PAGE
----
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Gut 54:764-768 doi:10.1136/gut.2004.055400
  • Gastric cancer

Predicting the development of gastric cancer from combining Helicobacter pylori antibodies and serum pepsinogen status: a prospective endoscopic cohort study

  1. H Watabe1,
  2. T Mitsushima2,
  3. Y Yamaji1,
  4. M Okamoto3,
  5. R Wada4,
  6. T Kokubo5,
  7. H Doi6,
  8. H Yoshida3,
  9. T Kawabe3,
  10. M Omata3
  1. 1Department of Gastroenterology, Graduate School of Medicine, University of Tokyo, Tokyo, Japan, and Makuhari Clinic, Chiba, Japan
  2. 2Makuhari Clinic, Chiba, Japan, and Department of Gastroenterology, Kameda General Hospital, Chiba, Japan
  3. 3Department of Gastroenterology, Graduate School of Medicine, University of Tokyo, Tokyo, Japan
  4. 4Department of Gastroenterology, Kameda General Hospital, Chiba, Japan
  5. 5Department of Pathology, Kameda General Hospital, Chiba, Japan
  6. 6Makuhari Clinic, Chiba, Japan
  1. Correspondence to:
    Dr H Watabe
    7-3-1 Hongo, Bunkyo-ku, Tokyo 113-8655, Japan; hwatabe-gi{at}umin.ac.jp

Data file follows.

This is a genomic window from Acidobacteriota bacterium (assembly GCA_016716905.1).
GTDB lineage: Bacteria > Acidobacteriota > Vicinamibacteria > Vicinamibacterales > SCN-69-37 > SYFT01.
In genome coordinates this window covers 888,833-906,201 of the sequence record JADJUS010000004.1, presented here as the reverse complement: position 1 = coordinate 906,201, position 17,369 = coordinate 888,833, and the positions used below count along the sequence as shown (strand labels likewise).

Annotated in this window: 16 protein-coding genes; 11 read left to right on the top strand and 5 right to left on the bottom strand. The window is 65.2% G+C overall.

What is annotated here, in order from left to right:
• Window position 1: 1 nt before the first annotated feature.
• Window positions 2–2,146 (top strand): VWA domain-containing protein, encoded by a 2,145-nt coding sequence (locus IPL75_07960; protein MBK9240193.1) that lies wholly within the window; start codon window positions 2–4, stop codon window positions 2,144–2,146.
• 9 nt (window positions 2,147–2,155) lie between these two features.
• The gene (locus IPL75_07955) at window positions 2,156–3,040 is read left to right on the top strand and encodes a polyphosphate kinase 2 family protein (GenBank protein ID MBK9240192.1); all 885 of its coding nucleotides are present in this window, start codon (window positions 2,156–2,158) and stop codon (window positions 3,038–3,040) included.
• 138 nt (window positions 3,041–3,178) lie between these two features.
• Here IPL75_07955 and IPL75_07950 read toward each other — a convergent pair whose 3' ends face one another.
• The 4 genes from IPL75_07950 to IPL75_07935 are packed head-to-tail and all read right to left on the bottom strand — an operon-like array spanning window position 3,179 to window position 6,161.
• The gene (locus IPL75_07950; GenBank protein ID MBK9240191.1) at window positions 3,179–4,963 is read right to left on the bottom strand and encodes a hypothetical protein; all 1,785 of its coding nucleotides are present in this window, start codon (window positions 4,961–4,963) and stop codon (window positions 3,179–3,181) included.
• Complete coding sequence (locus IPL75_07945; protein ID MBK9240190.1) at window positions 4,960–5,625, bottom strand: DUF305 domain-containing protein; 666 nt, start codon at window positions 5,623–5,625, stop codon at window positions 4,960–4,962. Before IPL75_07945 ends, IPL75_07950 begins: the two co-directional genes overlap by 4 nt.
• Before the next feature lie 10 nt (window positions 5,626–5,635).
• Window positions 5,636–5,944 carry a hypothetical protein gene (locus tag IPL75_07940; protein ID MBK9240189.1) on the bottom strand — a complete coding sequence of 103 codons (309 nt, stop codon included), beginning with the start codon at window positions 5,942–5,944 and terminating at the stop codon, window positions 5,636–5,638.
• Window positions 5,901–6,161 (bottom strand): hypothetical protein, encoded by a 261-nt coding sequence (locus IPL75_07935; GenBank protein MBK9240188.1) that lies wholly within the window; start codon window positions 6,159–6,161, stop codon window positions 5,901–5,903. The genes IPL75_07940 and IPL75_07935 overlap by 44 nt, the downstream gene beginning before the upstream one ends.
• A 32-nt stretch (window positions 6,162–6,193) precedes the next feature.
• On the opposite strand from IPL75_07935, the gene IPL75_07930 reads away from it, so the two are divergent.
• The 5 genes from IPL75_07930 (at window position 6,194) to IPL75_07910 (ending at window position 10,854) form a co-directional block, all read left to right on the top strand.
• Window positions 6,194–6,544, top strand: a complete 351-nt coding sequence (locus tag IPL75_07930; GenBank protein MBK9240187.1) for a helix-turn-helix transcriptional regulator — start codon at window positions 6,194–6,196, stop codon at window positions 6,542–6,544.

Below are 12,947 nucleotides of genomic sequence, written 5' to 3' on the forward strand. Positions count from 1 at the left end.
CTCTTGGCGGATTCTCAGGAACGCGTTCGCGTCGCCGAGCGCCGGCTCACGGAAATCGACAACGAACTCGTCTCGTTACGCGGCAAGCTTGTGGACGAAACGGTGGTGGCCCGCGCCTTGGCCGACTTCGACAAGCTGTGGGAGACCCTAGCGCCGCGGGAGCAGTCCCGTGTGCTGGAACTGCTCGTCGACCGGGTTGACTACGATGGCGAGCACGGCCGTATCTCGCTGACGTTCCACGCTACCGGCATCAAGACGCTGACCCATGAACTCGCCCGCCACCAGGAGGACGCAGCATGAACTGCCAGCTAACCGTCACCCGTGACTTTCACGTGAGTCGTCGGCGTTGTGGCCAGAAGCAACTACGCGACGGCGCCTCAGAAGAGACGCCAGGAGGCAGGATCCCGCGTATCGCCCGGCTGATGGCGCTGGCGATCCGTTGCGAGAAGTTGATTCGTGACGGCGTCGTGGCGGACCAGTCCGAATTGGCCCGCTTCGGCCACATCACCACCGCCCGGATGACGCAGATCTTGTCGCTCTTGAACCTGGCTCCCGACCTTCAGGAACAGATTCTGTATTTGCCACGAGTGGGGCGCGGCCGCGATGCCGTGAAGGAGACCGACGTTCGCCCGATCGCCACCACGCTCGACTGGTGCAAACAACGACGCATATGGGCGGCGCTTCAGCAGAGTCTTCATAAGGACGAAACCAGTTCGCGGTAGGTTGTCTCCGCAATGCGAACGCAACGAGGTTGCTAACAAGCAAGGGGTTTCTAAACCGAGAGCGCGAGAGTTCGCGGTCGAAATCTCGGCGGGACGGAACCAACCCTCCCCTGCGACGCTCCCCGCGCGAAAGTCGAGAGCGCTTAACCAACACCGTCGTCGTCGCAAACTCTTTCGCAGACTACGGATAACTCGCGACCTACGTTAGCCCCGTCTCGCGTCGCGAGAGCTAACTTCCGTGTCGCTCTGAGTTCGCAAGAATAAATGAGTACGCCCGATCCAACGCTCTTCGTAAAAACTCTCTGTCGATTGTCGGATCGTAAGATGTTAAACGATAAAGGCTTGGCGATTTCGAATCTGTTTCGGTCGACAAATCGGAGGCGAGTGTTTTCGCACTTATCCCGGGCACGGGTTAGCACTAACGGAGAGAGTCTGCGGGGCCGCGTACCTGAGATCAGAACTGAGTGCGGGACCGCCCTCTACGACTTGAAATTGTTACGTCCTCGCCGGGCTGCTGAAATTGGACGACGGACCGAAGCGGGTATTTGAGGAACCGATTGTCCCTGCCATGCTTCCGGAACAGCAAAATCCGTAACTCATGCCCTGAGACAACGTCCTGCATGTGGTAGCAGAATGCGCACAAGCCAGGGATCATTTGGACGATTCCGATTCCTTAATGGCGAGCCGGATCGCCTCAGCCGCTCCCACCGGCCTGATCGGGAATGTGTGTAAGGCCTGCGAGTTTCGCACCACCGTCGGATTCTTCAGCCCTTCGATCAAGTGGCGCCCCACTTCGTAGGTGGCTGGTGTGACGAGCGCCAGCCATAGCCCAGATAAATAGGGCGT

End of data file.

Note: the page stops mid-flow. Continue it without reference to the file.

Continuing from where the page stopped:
• Accepted 14 October 2004
  • Revised 13 October 2004

Abstract

Background and aim:Helicobacter pylori infection and gastric atrophy are both risk factors for gastric cancer. We aimed to elucidate the natural history of gastric cancer development according to H pylori infection and gastric atrophy status.

Subjects and methods: A total of 9293 participants in a mass health appraisal programme were candidates for inclusion in the present prospective cohort study: 6983 subjects revisited the follow up programme. Subjects were classified into four groups according to serological status at initial endoscopy. Group A (n = 3324) had “normal” pepsinogen and were negative for H pylori antibody; group B (n = 2134) had “normal” pepsinogen and were positive for H pylori antibody; group C (n = 1082) had “atrophic” pepsinogen and were positive for H pylori antibody; and group D (n = 443) had “atrophic” pepsinogen and were negative for H pylori antibody. Incidence of gastric cancer was determined by annual endoscopic examination.

Results: Mean duration of follow up was 4.7 years and the average number of endoscopic examinations was 5.1. The annual incidence of gastric cancer was 0.04% (95% confidence interval (CI) 0.02–0.09), 0.06% (0.03–0.13), 0.35% (0.23–0.57), and 0.60% (0.34–1.05) in groups A, B, C, and D, respectively. Hazard ratios compared with group A were 1.1 (95% CI 0.4–3.4), 6.0 (2.4–14.5), and 8.2 (3.2–21.5) in groups B, C, and D, respectively. Age, sex, and “group” significantly served as independent valuables by multivariate analysis.

Conclusions: The combination of serum pepsinogen and anti-H pylori antibody provides a good predictive marker for the development of gastric cancer.

Footnotes

  • Conflict of interest: None declared.

  • Part of this study was presented in the research forum at the Annual meeting of the American Gastroenterology Association, Orlando, Florida, 20 May 2003.